Biological control is primarily a preventative plant protection strategy that involves releasing parasitoids or predators (Figs. 1 and 2) among greenhouse-grown horticultural crops to regulate insect or mite pest populations and keep pest numbers below damaging levels. However, there are cases where biological control agents or natural enemies of pests are not effective, not commercially available, or too expensive. Therefore,
Why combine strategies?
The justification for combining both plant protection strategies may be associated with issues regarding 1) pesticide resistance among insect and mite pest populations, 2) increased costs and regulations affiliated with registering new pesticides, 3) potential impact of neonicotinoid systemic insecticides on
The current terminology regarding using natural enemies and pesticides simultaneously may be somewhat confusing. For example, the term “compatibility” is often used in scientific publications (even my own initially), but “compatibility” does not define what impact pesticides may have on natural enemies from a quantitative assessment. For example, what level of mortality (based on percent) to natural enemies, when exposed to a pesticide, would constitute “compatibility”? Even mortality levels of less than 50 percent can delay a parasitoid population for one generation and impact regulation of pest populations. In addition, mortality levels of greater than 50 percent are a concern in the establishment and sufficient regulation of pest populations. Furthermore, some pesticide labels state that products are “safe” or are “soft” on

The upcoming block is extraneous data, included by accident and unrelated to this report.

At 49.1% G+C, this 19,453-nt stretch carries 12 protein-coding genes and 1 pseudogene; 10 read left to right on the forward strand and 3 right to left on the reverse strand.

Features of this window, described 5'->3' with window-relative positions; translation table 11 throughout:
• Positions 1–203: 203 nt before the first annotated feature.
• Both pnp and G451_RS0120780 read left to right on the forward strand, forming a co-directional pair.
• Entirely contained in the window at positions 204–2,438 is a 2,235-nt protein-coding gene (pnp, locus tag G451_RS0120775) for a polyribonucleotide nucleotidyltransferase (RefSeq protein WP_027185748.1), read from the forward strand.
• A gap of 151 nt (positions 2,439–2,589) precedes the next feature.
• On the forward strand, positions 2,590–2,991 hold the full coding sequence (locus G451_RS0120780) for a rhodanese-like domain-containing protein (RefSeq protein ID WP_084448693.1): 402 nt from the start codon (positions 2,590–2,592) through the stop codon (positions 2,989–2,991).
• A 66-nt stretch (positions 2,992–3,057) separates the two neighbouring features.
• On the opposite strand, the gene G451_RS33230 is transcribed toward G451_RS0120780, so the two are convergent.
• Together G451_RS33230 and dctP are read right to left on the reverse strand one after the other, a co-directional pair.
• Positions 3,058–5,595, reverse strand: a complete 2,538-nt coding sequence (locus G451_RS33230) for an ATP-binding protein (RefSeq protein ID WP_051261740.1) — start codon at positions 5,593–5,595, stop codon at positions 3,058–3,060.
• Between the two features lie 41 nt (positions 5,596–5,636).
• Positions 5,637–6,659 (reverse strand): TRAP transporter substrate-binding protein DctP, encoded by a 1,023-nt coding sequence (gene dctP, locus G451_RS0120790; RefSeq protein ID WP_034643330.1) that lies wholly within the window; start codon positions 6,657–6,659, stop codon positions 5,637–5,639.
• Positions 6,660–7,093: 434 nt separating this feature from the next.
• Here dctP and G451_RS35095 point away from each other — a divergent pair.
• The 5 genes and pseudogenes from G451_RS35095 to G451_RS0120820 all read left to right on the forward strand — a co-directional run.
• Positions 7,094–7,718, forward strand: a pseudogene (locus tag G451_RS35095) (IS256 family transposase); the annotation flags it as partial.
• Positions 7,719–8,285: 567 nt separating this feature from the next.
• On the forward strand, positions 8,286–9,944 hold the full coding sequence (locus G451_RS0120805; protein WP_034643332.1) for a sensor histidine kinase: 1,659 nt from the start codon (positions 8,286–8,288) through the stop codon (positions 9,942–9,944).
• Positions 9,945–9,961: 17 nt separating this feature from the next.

- “Does not adversely affect populations of beneficial insects or mites”
- “Limited to no effect on beneficial insects”
- “Does not significantly impact most predaceous arthropod complexes”
- “Has low toxicity to beneficial insect (including honeybees and bumblebees) and mite populations.”
Direct vs. indirect effects
Again, the terminology and verbiage being used
Direct effects are associated with acute mortality or survival of the active life stages (larva, nymph, or adult) of natural enemies over a given time period (e.g. 24 to 96 hours). Indirect effects, which are sometimes referred to as “sublethal,” “cumulative,” or “chronic” effects, are affiliated with negative effects on physiology or behavior of natural enemies by means of inhibiting reproduction, longevity, mobility, searching and feeding behavior, and/or prey consumption. Any indirect effects on these factors alone or in combinations may inhibit the ability of natural enemies to effectively regulate pest populations.
Indirect effects of pesticides on natural enemies may be due to differences in exposure based on feeding behavior. For example, predators such as ladybird beetles (Fig. 3) with chewing mouthparts that consume the entire prey (or nearly) may be exposed to pesticide residues that persist on the pest exoskeleton (skin) whereas other predators, including predatory bugs, such as Orius spp., (Fig. 4) that have
Parasitoids are known to be significantly more susceptible than predators to certain insecticides (e.g. spinosad/Conserve), which are associated with indirect effects, including reduced longevity and reproduction. However, the direct and indirect effects of insecticides on parasitoids will vary depending on
In conclusion, the integration of natural enemies and pesticides is a plant protection strategy that is complex due to the various interactions between pesticides and natural enemies. For instance, any delay in population growth by a pesticide can impact the ability of natural enemies to regulate pest populations. Moreover, certain pesticides (even fungicides) can disrupt natural enemies by means of direct and/or indirect effects, which may result in increased problems with insect or mite pests.